First, let me demonstrate a case for the liveliness of Chinese Internet
users on knowledge sharing. It is the "Songshu Hui"( the
Squirrel-Organization http://songshuhui.net/ ), an new branding for
scientific knowledge sharing in Mainland China right now. So far about one
hundred of scientific-writers are working for this organization, and most of
them own a master or doctor degree. The gathering of strength of these
writers are powerful, even the top-ten official newspapers in China had
By contrast, personally I think Chinese Wikipedia is weaker in popularity in
China right now, but I never deny the usefulness of Wikipedia in all.
Since "Songhu Hui" use Wordpress, so I just propose a technical idea to
improve the cooperation between Wikimedia and "Songhu Hui". How about a
keyword-link-generator to Wikipedia for Wordpress? This new Wordpress plugin
will query Wikipedia to get a keyword list, and then make links in article
in Wordpress automatically. But some technical problems still be there, for
example, the Chinese word segmentation.
If this idea will be technically available, this kind of tool will spread
and improve Chinese Wikipedia greatlly.
Sometime in the past year I stopped posting the top posters list because it
was seen as not useful and perhaps encouraging the type of behavior it was,
in fact, meant to discourage. Even so, I thought I might post this special
edition of top posters. The numbers come from Erik Zachte's list page, and
sum posts for the top 25 posters from Jan 08 to Feb 09.
Thomas Dalton 753 GerardM 738 David Gerard 450 Ray Saintonge 405
Anthony 403 Milos Rancic 381 geni 359 Anthere 323 Dan Rosenthal 316
Chad 311 Nathan 283 Mark Williamson 276 Andrew Whitworth 273 Geoffrey
Plourde 253 Erik Moeller 229 Jussi-Ville Heiskanen 224 effe iets anders
220 Mike Godwin 197 Robert Rohde 188 Gregory Maxwell 182 Michael Bimmler
167 Michael Snow 161 Yaroslav M. Blanter 154 Brian 152
Of interest is that Thomas Dalton was the top poster in 8 of 14 months, and
GerardM in 4. That is dedication, certainly.
Your donations keep Wikipedia running! Support the Wikimedia Foundation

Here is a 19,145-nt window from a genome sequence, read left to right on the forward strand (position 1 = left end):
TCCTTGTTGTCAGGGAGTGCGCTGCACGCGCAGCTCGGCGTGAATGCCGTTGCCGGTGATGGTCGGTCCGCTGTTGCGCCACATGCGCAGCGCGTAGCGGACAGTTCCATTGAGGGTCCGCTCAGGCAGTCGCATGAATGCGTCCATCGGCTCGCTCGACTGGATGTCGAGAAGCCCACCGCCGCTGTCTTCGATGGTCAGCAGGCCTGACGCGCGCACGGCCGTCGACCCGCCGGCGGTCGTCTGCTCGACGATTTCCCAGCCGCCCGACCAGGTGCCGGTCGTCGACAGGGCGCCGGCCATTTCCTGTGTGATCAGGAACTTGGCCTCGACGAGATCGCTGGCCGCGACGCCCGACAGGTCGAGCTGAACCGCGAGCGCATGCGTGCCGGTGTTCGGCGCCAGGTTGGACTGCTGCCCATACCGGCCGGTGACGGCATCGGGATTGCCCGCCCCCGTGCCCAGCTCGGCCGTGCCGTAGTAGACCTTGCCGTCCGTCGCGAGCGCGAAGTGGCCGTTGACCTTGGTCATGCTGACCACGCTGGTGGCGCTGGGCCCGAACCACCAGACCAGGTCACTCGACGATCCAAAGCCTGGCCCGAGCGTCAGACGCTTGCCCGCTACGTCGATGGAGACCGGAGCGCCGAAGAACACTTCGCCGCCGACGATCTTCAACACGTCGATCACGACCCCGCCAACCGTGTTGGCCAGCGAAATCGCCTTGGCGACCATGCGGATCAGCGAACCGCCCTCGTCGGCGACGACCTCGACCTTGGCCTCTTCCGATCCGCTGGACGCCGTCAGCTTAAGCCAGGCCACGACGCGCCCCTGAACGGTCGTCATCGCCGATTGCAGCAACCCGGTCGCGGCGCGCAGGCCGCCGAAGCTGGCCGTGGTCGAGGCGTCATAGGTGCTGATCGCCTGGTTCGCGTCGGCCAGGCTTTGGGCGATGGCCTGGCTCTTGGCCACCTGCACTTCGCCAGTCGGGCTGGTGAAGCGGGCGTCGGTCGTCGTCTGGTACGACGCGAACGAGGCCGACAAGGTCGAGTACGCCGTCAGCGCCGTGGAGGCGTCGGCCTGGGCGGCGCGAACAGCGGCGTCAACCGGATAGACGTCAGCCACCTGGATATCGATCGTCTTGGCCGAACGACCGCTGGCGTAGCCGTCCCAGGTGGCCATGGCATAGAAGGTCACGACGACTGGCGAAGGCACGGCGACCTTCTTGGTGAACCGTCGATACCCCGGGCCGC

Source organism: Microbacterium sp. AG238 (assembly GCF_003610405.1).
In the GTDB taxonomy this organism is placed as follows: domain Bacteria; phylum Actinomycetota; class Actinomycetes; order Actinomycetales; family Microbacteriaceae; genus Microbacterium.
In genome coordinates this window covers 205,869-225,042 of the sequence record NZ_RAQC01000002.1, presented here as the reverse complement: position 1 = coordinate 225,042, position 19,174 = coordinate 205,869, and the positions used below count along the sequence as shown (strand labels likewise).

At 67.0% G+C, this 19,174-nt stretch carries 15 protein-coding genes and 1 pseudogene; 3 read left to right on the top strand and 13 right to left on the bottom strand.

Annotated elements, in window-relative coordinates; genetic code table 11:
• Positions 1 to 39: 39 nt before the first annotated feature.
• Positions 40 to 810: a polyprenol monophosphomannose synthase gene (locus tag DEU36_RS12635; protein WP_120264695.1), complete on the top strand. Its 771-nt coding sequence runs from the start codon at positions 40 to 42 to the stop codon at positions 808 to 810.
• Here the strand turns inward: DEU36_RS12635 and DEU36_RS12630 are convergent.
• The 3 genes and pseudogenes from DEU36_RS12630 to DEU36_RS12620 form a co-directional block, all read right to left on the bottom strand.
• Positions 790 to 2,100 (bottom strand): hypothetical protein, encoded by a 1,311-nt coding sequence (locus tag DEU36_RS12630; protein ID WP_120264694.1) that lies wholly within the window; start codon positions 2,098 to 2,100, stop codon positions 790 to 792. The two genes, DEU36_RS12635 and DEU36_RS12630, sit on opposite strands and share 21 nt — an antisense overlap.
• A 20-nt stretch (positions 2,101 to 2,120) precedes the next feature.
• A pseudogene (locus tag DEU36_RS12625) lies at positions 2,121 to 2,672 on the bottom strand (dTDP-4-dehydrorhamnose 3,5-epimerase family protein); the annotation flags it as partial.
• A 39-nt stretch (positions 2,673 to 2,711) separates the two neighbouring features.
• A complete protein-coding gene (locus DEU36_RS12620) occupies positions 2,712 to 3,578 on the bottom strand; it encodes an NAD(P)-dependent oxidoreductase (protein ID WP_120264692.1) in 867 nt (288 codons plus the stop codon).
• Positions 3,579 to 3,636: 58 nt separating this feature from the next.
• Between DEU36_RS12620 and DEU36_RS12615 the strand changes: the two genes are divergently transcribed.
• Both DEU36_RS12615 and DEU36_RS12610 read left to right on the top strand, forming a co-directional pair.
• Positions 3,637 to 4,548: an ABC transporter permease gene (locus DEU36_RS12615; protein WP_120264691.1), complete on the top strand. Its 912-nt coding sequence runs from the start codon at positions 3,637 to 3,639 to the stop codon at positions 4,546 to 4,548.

I'm not sure if this is the place to pose this question, if not could you
respond with the proper place.
I'm building out a social networking site centered around an "art" and
"arthistory" theme. I would like to display a real time dynamic version of
the arthistory section of the wikipedia at my domain. I would like for my
users to be able to edit this section at my domain. My domain is
arthistory.com. I am hoping to be able to provide a lot of acedemic and
specialty users to this section via my site. I think we could both benefit
from this relationship. My users have direct access to the arthistory
section of wikipedia, the wikipedia gets access to my users who are experts
in the field. I understand you can get a feed of the wikipedia, and also
a database dump, but I'm looking for a more real time and dynamic
connection (without just putting the wikipedia in an iframe.) I'd also
prefer if I could use openID or some way of repurposing my user's
registration to duel register with my site and with wikipedia, and create a
login session for both simultaneously.
I'm in the development stage so right now my efforts are exploratory. Thank
you for your time.
On Tuesday, after Kat and I had spent a couple days assisting Sue and
Erik with interviews for the CPO position (an intriguing group of
candidates, by the way), I was at the BART station on my way to the
airport. I bought my ticket from the machine, and when I pulled my
receipt out of the dispenser, I also found a 25-cent piece. Once I got a
closer look I realized why somebody might not have bothered to take
their change - it wasn't a U.S. quarter. Neither was it Canadian,
though, which is what you would typically find in that case. Of all
things, it happened to be Argentine, so 25 centavos actually.